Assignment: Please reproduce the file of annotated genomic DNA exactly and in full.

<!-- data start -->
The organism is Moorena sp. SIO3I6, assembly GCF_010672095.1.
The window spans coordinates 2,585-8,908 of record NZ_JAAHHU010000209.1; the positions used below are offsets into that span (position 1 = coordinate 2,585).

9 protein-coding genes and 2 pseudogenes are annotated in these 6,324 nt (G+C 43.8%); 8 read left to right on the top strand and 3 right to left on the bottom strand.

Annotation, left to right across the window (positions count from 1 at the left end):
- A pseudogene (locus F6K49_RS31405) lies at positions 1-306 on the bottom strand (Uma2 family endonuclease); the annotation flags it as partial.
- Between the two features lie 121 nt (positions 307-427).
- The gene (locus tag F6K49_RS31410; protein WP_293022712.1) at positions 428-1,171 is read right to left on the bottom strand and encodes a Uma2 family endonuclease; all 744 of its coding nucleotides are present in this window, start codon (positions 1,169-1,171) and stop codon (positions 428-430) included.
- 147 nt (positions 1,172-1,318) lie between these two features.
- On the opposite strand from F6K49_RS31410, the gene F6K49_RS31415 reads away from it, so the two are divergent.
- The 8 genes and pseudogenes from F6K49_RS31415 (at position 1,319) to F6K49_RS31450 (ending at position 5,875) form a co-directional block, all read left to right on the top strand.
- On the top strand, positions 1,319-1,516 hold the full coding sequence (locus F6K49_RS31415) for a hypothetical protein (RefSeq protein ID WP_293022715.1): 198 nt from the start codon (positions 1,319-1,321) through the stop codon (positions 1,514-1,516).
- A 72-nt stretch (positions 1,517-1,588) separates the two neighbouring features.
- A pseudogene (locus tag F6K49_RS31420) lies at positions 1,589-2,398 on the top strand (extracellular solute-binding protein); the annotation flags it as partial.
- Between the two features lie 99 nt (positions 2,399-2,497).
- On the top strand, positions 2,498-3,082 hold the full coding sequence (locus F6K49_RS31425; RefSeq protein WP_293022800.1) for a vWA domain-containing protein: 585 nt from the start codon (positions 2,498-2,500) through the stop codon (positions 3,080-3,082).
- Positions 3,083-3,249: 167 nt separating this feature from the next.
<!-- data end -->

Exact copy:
The organism is Moorena sp. SIO3I6, assembly GCF_010672095.1.
The window spans coordinates 2,585-8,908 of record NZ_JAAHHU010000209.1; the positions used below are offsets into that span (position 1 = coordinate 2,585).

9 protein-coding genes and 2 pseudogenes are annotated in these 6,324 nt (G+C 43.8%); 8 read left to right on the top strand and 3 right to left on the bottom strand.

Annotation, left to right across the window (positions count from 1 at the left end):
- A pseudogene (locus F6K49_RS31405) lies at positions 1-306 on the bottom strand (Uma2 family endonuclease); the annotation flags it as partial.
- Between the two features lie 121 nt (positions 307-427).
- The gene (locus tag F6K49_RS31410; protein WP_293022712.1) at positions 428-1,171 is read right to left on the bottom strand and encodes a Uma2 family endonuclease; all 744 of its coding nucleotides are present in this window, start codon (positions 1,169-1,171) and stop codon (positions 428-430) included.
- 147 nt (positions 1,172-1,318) lie between these two features.
- On the opposite strand from F6K49_RS31410, the gene F6K49_RS31415 reads away from it, so the two are divergent.
- The 8 genes and pseudogenes from F6K49_RS31415 (at position 1,319) to F6K49_RS31450 (ending at position 5,875) form a co-directional block, all read left to right on the top strand.
- On the top strand, positions 1,319-1,516 hold the full coding sequence (locus F6K49_RS31415) for a hypothetical protein (RefSeq protein ID WP_293022715.1): 198 nt from the start codon (positions 1,319-1,321) through the stop codon (positions 1,514-1,516).
- A 72-nt stretch (positions 1,517-1,588) separates the two neighbouring features.
- A pseudogene (locus tag F6K49_RS31420) lies at positions 1,589-2,398 on the top strand (extracellular solute-binding protein); the annotation flags it as partial.
- Between the two features lie 99 nt (positions 2,399-2,497).
- On the top strand, positions 2,498-3,082 hold the full coding sequence (locus F6K49_RS31425; RefSeq protein WP_293022800.1) for a vWA domain-containing protein: 585 nt from the start codon (positions 2,498-2,500) through the stop codon (positions 3,080-3,082).
- Positions 3,083-3,249: 167 nt separating this feature from the next.